Coffee Review Gives High Score to Fondo Paez (roasted by Kickapoo)

March 2, 2008

Most anyone involved in the fair trade coffee movement can tell you that dectractors of fair trade often argue that the quality of fair trade coffees aren’t on par with micro-lots (small amounts of coffee purchased from one farmer) or ‘Cup of Excellence’ coffees. This is illogical for several reasons. First, the fair trade system provides guidelines for trading relationships between buyers in the Global North and disenfranchised farmers/artisans in the Global South. It does not dictate how farmers should grow coffee. Most small family coffee farmers have been farming for generations and they know more than most industry professionals give them credit for. In fact, it’s been our experience that small family farmers, whose livelihoods are dependent upon the fruits of their land, are the most in tune with the needs of the soil, the results of climatic change on their region, and the overall health of their coffee trees and family gardens. This is true for small family farmers here in the States as well as Jesus Rodrigo Yatacue, a farmer and socio of Fondo Paez coffee co-op from the Cauca region of Colombia. Second, instituting a floor price for coffee and other products does not result in mediocre quality. This argument – often posed by opponents of fair trade – is equivalent to saying that the institution of a minimum wage in the States is directly related to the quality of labor of a person. It’s not a fair assessment, nor a correct one.

January 2008 Visit with Fondo Paez farmers in El Maco -Jody & Chris Treter, Chris O’ Brien, Melanee Meegan

On to the point of this blog entry . . . it’s always exciting when one of our partner farming co-ops receive due credit. This past month, Ken David’s popular Coffee Review offered up a round of cuppings of Colombia single origins. Coffee from our partners at Fondo Paez was at the VERY TOP OF THE LIST with a 95 score (beating out several well-known micro-lots)! Kickapoo Roasters – a new member of the Cooperative Coffees importing co-op – did the roasting artistry. Kickapoo was founded by TJ & Denise Semanchin and Caleb Nichols. TJ Semanchin was once roaster extraordinaire at Peace Coffee, another company that recently made waves in the world of quality coffee when their head roaster – Keith – headed up the winning roasting team at last year’s Roasters Guild annual gathering.

Congratulations to Kickapoo and Fondo Paez!

Here’s the Coffee Review Report:

Viroqua, Wisconsin
Reviewed: February 2008

Overall Rating: 95 points

Aroma: 8
Acidity: 8
Body: 7
Flavor: 9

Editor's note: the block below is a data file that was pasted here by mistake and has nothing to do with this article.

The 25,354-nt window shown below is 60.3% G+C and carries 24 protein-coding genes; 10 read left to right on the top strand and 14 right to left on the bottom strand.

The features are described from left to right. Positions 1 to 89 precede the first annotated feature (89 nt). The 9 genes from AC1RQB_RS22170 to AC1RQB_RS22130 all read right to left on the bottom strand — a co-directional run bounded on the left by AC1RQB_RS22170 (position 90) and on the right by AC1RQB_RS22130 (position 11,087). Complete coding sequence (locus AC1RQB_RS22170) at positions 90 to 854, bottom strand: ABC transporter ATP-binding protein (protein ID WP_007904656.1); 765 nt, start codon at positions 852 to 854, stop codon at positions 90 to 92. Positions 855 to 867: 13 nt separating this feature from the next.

Aftertaste: 8
Roast (Agtron): Medium (51/62)

Kickapoo Roasters
Origin: Fondo Paez Cooperative, Valle de Cauca Department, western Colombia.Notes: This coffee is certified organically grown. Although the words “Fair Trade” appear as well on the label of the attractive 12-ounce valve-topped can, the trade-marked seal of TransFair USA, the sole American certifier for the Fair-trade Labeling Organizations International (FLO), does not. Fondo Paez is a cooperative of 550 farmers from the indigenous Paez people of central Colombia. Kickapoo Coffee is a Wisconsin micro-roaster devoted to organic and fair-trade principles and coffees. Visit www.kickapoocoffee.com or call 608-637-2022 for more information.Blind Assessment: Sweet-toned, delicately complex aroma: flowers, hints of honey, cedar and tart cherry, perhaps chocolate. In the cup very gently acidy, light in body but buoyant and silky in mouthfeel, and giddily floral- and honey-toned with complicating hints of chocolate, tart coffee fruit and Riesling-like white wine. Fades rather quickly in the finish but exquisitely clean with memories of chocolate and flowers. An exceptionally pure and balanced coffee.Who should drink it: A refined and refreshing coffee with great natural sweetness and balance. Avoid adding anything to it.

Sniff. Slurp. Spit. Repeat. Coffee Cupping at Counter Culture DC

March 1, 2008

Until recently, my formal beverage tasting experience has been singularly focused on beer. I’ve judged beer in competitions from South Africa to Virgina and held countless semi-formal tastings with friends and family. But, although I roast my own coffee beans at home, I’m a newbie when it comes to professional coffee cupping.

Cupping

My first official cupping was just last month when I visited the Asorcafe coffee lab (above) in the small town of Pedregi, in the Cauca region of Colombia. The lab technicians were experts, as were my companions from Peace Coffee and Higher Grounds, so I had good coaching that helped prevent me from dribbling coffee down my chin. I did, however, begin the cupping while wearing a cowboy hat which Jody from Higher Grounds suggested I remove so as to avoid knocking over glasses as I bowed my nose to the grounds.

This morning I attended a free cupping at Counter Culture’s lab in the Adams Morgan neighborhood of Washington, D.C. (For background on Counter Culture’s “direct trade” business model, read my online conversation with Kim and Peter from Counter Culture and my other recent post about the chat I had with folks from Intelligentsia, the company that trademarked the term Direct Trade.)